02. Juke-Box Daddy 7:53
03. Rocket Car Wash Blues 7:40
04. Feel Alright 7:10
05. Rock 'N' Roll 5:34
06. Working Man Blues 2:48
07. Thing In "D" 3:35
John "The Bee" Badanjek: vocals, drums, percussion
John Fraga: bass
Marc Marcano: keyboards
Jim McCarty: lead guitar
According to the liner notes, the album was released on Guinness Records and distributed by Dellwood Records. Its Guinness Catalogue Number is GNS 36043.
As with many of the albums released through tax-scam labels, there is no documentation beyond what appears on the album itself. Scot Blackerby in his review of the album, comments that, based on what has been uncovered about tax-scam labels and their operations, there are only two possibilities. None of the tracks on the album, with the exception of "Feel Alright", which appears in a shorter version on their 1979 album, appears on any other release. This means that the recordings used were sourced either from studio demos or from material rejected for their debut album. It is not known just when they were recorded, but based on the fact that the six tracks feature both David Gilbert and Johnny "Bee" Badanjek performing lead vocals, which is something that would only have occurred if some of the tracks had been recorded before Gilbert joined the band
I guess it shouldn't come as a major surprise, but I've never seen a Rockets discography that includes this 1977 release. Similarly I've never seen the album discussed by any of the band members in an interview. The fact that the cleverly titled "Rockets" was issued by the tax scam Guinness label and may have been of questionable legality probably had something to do with those omissions ... who knows.
The Rockets started out as a post Mitch Ryder and the Detroit Wheels/Detroit enterprise led by singer/drummer John "The Bee" Badanjek. The line up was rounded out by bassist John Fraga, keyboardist Marc Marcano, and former Detroit wheel lead guitarist Jim McCarty. Their earlier successes with the Detroit Wheels were of little help when it came to scoring a recording contract and the the quartet spent several years plugging away on Michigan's club circuit.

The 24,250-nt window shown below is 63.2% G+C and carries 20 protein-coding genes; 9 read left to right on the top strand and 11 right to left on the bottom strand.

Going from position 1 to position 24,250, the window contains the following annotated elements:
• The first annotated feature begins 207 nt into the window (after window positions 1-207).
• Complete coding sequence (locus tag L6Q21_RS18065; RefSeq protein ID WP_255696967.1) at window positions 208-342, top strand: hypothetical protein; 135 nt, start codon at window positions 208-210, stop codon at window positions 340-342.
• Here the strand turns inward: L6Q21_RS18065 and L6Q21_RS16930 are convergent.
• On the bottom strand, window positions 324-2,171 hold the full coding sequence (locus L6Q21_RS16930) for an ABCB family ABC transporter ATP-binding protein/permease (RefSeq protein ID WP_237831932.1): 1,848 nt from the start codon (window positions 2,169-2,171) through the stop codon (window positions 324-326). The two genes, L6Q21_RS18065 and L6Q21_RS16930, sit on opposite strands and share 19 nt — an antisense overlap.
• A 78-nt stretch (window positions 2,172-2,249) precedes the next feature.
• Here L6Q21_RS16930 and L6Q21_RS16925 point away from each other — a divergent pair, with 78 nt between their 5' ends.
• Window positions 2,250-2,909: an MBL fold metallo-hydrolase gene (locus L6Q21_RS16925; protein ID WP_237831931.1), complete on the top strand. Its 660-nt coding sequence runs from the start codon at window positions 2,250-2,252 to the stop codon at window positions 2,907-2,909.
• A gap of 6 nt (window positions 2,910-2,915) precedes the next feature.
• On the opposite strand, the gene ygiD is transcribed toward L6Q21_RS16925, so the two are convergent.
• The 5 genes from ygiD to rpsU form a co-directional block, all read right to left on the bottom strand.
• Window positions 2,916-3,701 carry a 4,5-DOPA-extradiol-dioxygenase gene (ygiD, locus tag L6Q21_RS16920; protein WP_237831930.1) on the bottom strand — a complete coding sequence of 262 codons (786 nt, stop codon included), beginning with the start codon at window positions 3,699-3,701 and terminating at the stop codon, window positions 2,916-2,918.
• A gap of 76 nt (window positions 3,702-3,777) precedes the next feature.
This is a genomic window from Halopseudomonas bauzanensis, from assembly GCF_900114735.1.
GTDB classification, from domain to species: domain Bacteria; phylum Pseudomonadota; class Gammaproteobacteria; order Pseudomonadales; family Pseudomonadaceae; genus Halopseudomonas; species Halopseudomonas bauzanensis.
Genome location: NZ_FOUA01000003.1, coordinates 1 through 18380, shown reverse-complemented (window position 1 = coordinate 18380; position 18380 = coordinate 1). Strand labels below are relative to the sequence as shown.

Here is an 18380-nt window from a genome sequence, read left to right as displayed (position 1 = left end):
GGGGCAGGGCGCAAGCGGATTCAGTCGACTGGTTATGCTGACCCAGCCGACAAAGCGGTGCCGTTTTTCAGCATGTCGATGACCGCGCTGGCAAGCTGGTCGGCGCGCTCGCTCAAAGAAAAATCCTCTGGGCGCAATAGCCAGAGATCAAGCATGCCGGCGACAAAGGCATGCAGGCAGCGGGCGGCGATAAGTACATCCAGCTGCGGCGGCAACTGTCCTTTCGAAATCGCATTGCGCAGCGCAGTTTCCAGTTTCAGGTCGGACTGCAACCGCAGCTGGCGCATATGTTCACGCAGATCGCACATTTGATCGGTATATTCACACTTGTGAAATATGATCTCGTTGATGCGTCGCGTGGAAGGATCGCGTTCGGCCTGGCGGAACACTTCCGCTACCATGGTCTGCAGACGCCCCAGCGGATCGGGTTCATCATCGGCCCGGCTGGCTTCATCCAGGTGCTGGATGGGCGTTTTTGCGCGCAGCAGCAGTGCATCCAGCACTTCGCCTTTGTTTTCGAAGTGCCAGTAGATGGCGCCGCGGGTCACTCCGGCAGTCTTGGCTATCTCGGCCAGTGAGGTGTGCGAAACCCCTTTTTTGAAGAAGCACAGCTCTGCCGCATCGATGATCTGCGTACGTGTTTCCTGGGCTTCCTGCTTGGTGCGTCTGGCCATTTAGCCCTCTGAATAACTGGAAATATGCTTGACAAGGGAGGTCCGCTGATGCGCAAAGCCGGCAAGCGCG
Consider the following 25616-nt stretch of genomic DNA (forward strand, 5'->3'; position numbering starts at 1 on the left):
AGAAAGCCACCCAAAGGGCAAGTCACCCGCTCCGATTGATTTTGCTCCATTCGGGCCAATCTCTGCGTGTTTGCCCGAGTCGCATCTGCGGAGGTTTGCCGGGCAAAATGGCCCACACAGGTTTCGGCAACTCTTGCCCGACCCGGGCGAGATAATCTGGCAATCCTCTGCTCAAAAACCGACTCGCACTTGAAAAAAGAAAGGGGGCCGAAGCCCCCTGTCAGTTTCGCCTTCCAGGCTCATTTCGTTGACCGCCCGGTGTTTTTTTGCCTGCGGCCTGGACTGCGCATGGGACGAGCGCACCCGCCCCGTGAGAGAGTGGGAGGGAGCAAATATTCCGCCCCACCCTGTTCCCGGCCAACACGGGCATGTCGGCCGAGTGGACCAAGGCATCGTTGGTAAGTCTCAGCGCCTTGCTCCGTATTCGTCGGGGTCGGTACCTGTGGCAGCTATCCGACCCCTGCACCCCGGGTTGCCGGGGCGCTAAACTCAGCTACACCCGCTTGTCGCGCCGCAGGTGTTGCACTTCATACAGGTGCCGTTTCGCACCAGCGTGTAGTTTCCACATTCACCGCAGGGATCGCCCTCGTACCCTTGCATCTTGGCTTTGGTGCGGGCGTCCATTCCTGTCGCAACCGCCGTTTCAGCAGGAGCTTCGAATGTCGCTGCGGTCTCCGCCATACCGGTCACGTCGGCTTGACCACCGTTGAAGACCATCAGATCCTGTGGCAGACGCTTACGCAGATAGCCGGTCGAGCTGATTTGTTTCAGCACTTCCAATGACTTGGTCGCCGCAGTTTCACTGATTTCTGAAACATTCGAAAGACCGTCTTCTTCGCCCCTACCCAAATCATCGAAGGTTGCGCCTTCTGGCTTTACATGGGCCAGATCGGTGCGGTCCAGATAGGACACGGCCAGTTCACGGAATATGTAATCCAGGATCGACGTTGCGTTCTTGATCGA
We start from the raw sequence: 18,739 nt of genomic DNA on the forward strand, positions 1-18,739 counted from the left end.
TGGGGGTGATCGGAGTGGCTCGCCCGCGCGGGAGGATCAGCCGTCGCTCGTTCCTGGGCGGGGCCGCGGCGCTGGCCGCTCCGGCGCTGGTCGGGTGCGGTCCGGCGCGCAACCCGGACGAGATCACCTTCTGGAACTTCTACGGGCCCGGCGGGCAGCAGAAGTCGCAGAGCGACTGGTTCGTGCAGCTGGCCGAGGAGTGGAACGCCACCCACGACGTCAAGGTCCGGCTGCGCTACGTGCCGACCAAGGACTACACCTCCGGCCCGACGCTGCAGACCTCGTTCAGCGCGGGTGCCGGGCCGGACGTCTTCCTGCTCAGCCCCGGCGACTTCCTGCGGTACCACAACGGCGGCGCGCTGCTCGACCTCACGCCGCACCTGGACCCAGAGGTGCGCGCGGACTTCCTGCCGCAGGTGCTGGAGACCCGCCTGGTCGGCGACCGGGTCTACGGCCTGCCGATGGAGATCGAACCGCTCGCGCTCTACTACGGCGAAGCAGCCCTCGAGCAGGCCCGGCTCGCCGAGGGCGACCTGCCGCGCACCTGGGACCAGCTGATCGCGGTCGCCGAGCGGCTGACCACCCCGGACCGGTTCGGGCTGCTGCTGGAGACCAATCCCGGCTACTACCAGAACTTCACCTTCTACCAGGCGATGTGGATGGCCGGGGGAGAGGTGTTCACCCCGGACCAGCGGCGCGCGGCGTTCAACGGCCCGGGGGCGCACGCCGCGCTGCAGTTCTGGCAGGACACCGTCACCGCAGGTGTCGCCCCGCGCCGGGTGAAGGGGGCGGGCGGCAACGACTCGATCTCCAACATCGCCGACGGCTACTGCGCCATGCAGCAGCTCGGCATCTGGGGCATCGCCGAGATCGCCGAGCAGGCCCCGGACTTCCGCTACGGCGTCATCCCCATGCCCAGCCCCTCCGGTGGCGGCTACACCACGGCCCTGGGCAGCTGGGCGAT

In 1976 the band underwent a personnel shake up that saw former Amboy Duke vocalist Steve Gilbert added to the line up (Ted Nugent had kicked him out of the band for his drinking and drugging).
Released in 1977, "Rockets" seems to have been an effort to capitalize on the strong reviews surrounding the release of the band's 1977 RCA Victor debut "Love Transfusion". Unfortunately, as typical for a Guinness release, the liner notes provided little information on the set. The vocals were split between Badanjek and Gilbert indicating at least some of the track were recorded post-1975 when Gilbert was added to the line up. This is nothing but speculation on my part, but I'm guessing the material was culled from tracks the band had previously recorded when they signed with Don Davis' Tortoise label. That, or it may have reflected outtakes from sessions for their debut album. Another story that I've heard is that the material reflected tapes the band had financed themselves, but abandoned in a dispute with the studio owner. The studio subsequently unloaded the master tapes on Guinness at a heavy discount. Regardless, produced by William S. Evans, the six tracks all featured surprisingly good sound quality.
For a throwaway collection this one was surprisingly enjoyable. Certainly better than some of their latter studio sets with big name producers like Jack Douglas. Love to know more about it ...
Sadly, having lived the true rock and roll lifestyle which included overdoses of drugs, wine, and women, lead singer Gilbert died of cirrhosis and liver cancer in September 2001. He was only 49.
True to the rock and roll lifestyle, late-inning bassist Bob Neil Haralson died in a drug deal turned sour.